(4) The activity is a significant participation activity (within the meaning of paragraph (c) of this section) for the taxable year, and the individual's aggregate participation in all significant participation activities during such year exceeds 500 hours;
(5) The individual materially participated in the activity (determined without regard to this paragraph (a)(5)) for any five taxable years (whether or not consecutive) during the ten taxable years that immediately precede the taxable year;
(6) The activity is a personal service activity (within the meaning of paragraph (d) of this section), and the individual materially participated in the activity for any three taxable years (whether or not consecutive) preceding the taxable year; or
(7) Based on all of the facts and circumstances (taking into account the rules in paragraph (b) of this section), the individual participates in the activity on a regular, continuous, and substantial basis during such year.
The above tests don’t apply to a limited partner in a limited partnership, and only one of the tests is likely to have any potential application in the context of a retired farmer to determine whether the taxpayer materially participated in the farming activity – the test of material participation for any five years during the ten years preceding the sale of the farmland.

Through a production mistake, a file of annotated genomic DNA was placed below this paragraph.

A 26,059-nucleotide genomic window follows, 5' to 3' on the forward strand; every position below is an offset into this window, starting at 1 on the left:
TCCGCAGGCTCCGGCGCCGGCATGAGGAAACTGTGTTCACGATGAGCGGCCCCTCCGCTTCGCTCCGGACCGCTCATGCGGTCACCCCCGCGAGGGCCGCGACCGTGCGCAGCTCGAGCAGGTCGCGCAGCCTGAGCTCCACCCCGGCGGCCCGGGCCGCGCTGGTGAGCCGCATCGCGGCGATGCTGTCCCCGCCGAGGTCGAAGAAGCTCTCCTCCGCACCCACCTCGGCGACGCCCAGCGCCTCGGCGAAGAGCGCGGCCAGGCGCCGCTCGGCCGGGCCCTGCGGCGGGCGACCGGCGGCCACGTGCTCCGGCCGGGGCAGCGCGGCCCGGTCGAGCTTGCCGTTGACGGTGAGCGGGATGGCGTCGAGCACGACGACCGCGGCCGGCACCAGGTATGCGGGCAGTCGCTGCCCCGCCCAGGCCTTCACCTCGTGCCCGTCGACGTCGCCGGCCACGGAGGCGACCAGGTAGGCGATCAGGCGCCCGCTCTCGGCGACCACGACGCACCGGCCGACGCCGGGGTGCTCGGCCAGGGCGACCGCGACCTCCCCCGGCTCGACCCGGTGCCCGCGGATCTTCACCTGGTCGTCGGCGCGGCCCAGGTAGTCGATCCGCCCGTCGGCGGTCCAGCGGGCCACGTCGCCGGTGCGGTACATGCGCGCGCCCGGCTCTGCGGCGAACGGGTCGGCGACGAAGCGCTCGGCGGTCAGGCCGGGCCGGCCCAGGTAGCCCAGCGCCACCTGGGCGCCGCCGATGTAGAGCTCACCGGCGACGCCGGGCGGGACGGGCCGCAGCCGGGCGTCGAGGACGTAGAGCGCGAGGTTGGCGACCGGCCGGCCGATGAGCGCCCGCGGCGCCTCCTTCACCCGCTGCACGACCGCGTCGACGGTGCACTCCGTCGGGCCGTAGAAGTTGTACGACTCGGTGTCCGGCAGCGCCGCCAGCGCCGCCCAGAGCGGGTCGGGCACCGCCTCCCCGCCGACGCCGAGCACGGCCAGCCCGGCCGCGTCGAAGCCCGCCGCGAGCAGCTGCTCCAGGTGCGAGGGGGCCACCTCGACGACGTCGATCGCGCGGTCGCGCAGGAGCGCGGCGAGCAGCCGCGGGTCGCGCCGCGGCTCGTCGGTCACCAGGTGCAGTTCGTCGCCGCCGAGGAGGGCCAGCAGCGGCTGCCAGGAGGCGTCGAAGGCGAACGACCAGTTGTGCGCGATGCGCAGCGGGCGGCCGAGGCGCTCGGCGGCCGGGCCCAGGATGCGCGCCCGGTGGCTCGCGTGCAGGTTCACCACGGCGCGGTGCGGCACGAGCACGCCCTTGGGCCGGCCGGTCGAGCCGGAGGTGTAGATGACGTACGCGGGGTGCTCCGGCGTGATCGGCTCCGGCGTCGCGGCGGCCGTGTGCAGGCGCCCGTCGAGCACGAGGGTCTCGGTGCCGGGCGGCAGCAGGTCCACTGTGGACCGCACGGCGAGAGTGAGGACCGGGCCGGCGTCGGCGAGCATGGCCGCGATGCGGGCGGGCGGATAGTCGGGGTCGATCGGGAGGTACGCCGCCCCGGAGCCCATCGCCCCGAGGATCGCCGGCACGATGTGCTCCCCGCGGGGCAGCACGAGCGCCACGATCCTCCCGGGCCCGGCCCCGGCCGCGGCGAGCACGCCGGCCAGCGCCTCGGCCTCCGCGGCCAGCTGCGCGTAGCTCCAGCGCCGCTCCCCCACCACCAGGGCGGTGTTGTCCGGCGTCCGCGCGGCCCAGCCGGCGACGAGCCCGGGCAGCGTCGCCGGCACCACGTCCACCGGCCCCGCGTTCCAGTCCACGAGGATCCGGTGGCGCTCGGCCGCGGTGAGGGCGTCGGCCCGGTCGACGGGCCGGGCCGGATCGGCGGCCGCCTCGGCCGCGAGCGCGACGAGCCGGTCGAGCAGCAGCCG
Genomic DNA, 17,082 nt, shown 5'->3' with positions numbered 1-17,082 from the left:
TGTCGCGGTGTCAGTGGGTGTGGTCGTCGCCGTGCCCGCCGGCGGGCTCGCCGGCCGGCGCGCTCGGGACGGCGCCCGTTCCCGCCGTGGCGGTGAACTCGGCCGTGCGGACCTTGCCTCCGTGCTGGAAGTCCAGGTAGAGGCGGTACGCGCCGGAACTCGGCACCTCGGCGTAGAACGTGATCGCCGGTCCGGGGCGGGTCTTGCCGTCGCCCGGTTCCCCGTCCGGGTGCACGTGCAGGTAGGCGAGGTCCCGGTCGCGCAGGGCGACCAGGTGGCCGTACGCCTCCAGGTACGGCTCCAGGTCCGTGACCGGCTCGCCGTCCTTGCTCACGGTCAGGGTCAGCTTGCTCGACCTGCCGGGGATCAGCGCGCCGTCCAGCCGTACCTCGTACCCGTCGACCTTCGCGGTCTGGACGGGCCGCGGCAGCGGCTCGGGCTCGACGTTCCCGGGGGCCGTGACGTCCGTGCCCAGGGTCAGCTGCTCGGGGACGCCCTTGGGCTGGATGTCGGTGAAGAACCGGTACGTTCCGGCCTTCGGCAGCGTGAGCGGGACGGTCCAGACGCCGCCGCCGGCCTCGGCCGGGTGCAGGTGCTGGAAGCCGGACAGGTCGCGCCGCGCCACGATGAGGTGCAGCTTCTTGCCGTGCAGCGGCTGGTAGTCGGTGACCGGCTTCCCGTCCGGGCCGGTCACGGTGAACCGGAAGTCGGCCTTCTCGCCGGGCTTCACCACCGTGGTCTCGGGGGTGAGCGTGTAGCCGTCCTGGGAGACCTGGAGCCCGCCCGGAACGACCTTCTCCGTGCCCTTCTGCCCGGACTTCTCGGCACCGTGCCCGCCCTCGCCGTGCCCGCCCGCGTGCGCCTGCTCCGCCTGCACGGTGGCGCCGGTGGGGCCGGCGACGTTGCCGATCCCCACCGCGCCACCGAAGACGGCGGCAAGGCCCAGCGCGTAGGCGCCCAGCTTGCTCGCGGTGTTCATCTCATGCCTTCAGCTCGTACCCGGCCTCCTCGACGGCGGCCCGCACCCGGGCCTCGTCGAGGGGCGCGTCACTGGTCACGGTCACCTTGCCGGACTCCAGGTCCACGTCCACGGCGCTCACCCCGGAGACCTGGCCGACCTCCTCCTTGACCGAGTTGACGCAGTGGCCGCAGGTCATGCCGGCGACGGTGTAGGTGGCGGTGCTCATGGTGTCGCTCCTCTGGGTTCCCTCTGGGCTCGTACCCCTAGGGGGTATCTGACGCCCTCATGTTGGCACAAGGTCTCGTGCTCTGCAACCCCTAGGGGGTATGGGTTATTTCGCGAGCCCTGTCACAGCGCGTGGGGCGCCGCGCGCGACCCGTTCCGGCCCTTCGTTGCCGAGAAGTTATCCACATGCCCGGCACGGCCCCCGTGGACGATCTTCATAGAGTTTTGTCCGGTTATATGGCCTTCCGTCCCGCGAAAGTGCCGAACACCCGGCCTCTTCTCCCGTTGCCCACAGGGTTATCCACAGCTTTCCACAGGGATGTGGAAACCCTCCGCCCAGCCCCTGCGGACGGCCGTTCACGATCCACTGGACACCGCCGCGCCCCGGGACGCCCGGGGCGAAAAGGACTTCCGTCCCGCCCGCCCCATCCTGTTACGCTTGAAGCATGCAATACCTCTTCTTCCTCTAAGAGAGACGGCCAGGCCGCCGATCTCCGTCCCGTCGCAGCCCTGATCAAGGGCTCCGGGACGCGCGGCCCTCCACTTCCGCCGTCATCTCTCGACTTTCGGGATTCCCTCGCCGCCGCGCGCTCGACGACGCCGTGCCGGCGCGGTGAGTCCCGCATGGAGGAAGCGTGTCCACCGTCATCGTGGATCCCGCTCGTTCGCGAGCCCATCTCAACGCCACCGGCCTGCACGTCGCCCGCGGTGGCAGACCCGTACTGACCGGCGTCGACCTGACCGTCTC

Clearly, the “normal” approach would cause more transactions to be subject to NIIT. It’s also the approach that the IRS uses, and it is likely the correct approach.
Sale of land held in trust. When farmland that has been held in trust is sold, the IRS position is that only the trustee of the trust can satisfy the material participation tests of §469. This is an important point because of the significant amount of farmland that is held in trust, particularly after the death of the first spouse, and for other estate and business planning reasons. However, the IRS position has been rejected by the one federal district court that has ruled on the issue. Mattie K. Carter Trust v. U.S., 256 F.Supp.2d 536 (N.D. Tex. 2003). The IRS did not appeal the court’s opinion, but continued to assert in in litigation in other areas of the country. In a case from Michigan in 2014, the U.S. Tax Court in a full tax court opinion, rejected the IRS’s position. Frank Aragona Trust v. Comm’r, 142 T.C. 165 (2014). The Tax Court held that the conduct of the trustees acting in the capacity of trustees counts toward the material participation test as well as the conduct of the trustees as employees. The Tax Court also implied that the conduct of non-trustee employees would count toward the material participation test. The court’s opinion makes it less likely that the NIIT will apply upon trust sales of farmland where an actual farming business is being conducted.
Obamacare brought with it numerous additional taxes. One of those, the NIIT, applies to passive income of taxpayer’s with income above a certain threshold. The NIIT can easily be triggered upon sale of particular assets that have been held for investment or other purposes, including farmland. Some planning may be required to avoid its impact.